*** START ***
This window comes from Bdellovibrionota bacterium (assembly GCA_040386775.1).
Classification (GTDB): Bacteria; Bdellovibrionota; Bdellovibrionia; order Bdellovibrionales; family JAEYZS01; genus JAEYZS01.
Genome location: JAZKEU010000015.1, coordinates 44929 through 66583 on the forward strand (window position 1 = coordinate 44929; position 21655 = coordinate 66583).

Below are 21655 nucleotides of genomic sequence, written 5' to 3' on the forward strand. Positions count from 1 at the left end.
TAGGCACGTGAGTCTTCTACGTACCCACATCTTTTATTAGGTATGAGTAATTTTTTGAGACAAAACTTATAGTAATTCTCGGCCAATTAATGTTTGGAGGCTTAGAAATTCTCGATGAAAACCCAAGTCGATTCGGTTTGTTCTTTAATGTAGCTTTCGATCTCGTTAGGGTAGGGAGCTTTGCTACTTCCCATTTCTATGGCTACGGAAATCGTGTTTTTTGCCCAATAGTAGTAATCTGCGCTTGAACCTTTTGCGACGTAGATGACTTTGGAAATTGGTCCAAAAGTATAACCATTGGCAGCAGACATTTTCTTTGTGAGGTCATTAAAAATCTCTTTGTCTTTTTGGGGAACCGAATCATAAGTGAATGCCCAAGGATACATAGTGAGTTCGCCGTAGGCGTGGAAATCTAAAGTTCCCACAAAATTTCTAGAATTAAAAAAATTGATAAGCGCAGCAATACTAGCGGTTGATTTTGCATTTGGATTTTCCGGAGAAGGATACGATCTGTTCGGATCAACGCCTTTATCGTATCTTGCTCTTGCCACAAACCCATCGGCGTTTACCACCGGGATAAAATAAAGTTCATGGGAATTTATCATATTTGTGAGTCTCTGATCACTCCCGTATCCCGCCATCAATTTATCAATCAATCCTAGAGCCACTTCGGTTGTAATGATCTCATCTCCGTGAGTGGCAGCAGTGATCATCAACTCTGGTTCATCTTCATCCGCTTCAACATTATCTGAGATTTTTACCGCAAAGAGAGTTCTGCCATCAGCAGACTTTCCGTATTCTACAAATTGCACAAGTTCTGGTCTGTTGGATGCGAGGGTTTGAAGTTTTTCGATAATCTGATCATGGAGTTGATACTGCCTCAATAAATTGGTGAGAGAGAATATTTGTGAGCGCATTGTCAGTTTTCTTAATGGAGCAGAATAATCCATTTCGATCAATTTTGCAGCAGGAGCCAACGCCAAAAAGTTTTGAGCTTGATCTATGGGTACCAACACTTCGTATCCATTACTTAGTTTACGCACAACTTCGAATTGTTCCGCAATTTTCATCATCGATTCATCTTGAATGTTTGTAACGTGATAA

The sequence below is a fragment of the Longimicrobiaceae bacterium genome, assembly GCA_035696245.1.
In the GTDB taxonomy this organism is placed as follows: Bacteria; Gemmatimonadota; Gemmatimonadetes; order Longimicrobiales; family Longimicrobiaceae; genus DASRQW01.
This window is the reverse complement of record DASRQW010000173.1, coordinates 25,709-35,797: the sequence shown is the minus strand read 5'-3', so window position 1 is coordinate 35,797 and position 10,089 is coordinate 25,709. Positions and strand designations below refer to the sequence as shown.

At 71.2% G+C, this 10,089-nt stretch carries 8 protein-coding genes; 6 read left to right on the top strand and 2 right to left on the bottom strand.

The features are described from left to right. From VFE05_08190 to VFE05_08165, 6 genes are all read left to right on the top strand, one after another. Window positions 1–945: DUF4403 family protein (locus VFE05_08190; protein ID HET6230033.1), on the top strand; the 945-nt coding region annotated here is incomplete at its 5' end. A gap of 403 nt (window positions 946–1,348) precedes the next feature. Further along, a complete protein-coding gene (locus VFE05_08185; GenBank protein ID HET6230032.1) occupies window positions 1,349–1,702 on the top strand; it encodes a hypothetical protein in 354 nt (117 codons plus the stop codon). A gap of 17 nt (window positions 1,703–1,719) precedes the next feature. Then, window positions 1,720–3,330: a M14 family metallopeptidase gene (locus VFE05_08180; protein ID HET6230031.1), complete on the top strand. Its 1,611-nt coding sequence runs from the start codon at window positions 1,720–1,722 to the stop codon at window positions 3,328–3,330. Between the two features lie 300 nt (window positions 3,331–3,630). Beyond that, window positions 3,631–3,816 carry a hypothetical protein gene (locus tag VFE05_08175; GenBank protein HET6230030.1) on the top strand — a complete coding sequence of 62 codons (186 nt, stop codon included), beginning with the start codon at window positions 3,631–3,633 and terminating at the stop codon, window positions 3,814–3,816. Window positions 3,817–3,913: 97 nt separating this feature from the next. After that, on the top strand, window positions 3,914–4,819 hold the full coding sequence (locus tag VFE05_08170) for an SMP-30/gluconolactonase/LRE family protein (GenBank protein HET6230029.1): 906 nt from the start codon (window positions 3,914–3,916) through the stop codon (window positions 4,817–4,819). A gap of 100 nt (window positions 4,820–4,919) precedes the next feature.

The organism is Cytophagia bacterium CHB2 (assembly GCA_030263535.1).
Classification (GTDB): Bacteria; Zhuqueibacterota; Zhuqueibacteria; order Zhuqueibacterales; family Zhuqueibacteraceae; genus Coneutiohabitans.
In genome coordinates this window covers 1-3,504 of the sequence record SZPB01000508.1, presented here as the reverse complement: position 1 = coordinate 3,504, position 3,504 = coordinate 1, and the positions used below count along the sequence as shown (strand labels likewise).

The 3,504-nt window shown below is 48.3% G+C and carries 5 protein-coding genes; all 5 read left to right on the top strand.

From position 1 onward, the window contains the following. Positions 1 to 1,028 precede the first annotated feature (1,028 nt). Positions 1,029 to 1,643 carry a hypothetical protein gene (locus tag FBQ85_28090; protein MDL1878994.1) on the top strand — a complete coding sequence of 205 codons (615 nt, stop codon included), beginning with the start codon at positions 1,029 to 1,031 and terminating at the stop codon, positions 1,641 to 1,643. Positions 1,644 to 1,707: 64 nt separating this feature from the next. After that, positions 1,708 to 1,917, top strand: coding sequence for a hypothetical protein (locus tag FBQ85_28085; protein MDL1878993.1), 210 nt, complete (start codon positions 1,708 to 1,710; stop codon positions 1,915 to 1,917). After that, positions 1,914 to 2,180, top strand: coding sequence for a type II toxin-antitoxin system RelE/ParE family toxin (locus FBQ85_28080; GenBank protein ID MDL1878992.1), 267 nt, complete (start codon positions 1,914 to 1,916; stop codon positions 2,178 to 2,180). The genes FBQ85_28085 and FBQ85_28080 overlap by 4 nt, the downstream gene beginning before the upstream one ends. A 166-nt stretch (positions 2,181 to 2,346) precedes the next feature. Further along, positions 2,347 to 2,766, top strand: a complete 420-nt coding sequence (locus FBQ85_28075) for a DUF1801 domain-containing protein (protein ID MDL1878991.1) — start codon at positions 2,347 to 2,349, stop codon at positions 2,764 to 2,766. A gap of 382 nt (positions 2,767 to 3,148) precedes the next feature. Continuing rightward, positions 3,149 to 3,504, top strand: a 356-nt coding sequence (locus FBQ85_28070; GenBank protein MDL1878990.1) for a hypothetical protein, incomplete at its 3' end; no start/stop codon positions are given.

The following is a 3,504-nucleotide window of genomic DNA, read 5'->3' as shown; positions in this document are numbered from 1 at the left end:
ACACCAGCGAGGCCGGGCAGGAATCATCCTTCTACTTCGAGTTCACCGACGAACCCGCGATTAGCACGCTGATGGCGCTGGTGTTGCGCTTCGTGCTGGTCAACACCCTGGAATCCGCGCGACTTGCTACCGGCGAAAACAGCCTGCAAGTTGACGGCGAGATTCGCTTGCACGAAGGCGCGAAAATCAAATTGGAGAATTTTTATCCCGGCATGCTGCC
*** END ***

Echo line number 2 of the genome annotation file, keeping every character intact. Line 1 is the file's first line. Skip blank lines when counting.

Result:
Classification (GTDB): Bacteria; Bdellovibrionota; Bdellovibrionia; order Bdellovibrionales; family JAEYZS01; genus JAEYZS01.